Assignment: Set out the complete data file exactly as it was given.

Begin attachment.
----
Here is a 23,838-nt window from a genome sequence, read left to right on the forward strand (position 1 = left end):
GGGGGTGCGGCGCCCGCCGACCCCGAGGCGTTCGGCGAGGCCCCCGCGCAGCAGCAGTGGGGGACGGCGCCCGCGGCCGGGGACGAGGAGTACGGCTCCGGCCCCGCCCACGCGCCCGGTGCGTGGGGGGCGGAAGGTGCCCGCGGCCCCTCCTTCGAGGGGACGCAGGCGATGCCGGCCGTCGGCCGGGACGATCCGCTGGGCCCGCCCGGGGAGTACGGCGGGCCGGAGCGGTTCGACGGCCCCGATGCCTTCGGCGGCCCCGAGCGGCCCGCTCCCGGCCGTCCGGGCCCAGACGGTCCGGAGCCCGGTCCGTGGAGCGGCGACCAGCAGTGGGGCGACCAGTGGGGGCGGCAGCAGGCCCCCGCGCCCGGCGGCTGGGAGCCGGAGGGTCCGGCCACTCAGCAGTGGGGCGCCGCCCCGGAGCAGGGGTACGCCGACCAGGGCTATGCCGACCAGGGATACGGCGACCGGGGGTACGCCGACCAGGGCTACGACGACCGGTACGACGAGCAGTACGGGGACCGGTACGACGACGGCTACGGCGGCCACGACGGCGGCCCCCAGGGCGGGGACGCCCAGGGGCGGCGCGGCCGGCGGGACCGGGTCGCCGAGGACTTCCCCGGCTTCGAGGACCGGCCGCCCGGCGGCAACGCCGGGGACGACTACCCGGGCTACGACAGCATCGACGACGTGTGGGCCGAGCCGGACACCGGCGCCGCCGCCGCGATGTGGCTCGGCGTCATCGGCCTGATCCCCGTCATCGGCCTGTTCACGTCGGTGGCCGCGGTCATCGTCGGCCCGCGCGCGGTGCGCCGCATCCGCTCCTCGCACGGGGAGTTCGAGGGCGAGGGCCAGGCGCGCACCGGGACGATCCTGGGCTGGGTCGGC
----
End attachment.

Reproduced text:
Here is a 23,838-nt window from a genome sequence, read left to right on the forward strand (position 1 = left end):
GGGGGTGCGGCGCCCGCCGACCCCGAGGCGTTCGGCGAGGCCCCCGCGCAGCAGCAGTGGGGGACGGCGCCCGCGGCCGGGGACGAGGAGTACGGCTCCGGCCCCGCCCACGCGCCCGGTGCGTGGGGGGCGGAAGGTGCCCGCGGCCCCTCCTTCGAGGGGACGCAGGCGATGCCGGCCGTCGGCCGGGACGATCCGCTGGGCCCGCCCGGGGAGTACGGCGGGCCGGAGCGGTTCGACGGCCCCGATGCCTTCGGCGGCCCCGAGCGGCCCGCTCCCGGCCGTCCGGGCCCAGACGGTCCGGAGCCCGGTCCGTGGAGCGGCGACCAGCAGTGGGGCGACCAGTGGGGGCGGCAGCAGGCCCCCGCGCCCGGCGGCTGGGAGCCGGAGGGTCCGGCCACTCAGCAGTGGGGCGCCGCCCCGGAGCAGGGGTACGCCGACCAGGGCTATGCCGACCAGGGATACGGCGACCGGGGGTACGCCGACCAGGGCTACGACGACCGGTACGACGAGCAGTACGGGGACCGGTACGACGACGGCTACGGCGGCCACGACGGCGGCCCCCAGGGCGGGGACGCCCAGGGGCGGCGCGGCCGGCGGGACCGGGTCGCCGAGGACTTCCCCGGCTTCGAGGACCGGCCGCCCGGCGGCAACGCCGGGGACGACTACCCGGGCTACGACAGCATCGACGACGTGTGGGCCGAGCCGGACACCGGCGCCGCCGCCGCGATGTGGCTCGGCGTCATCGGCCTGATCCCCGTCATCGGCCTGTTCACGTCGGTGGCCGCGGTCATCGTCGGCCCGCGCGCGGTGCGCCGCATCCGCTCCTCGCACGGGGAGTTCGAGGGCGAGGGCCAGGCGCGCACCGGGACGATCCTGGGCTGGGTCGGC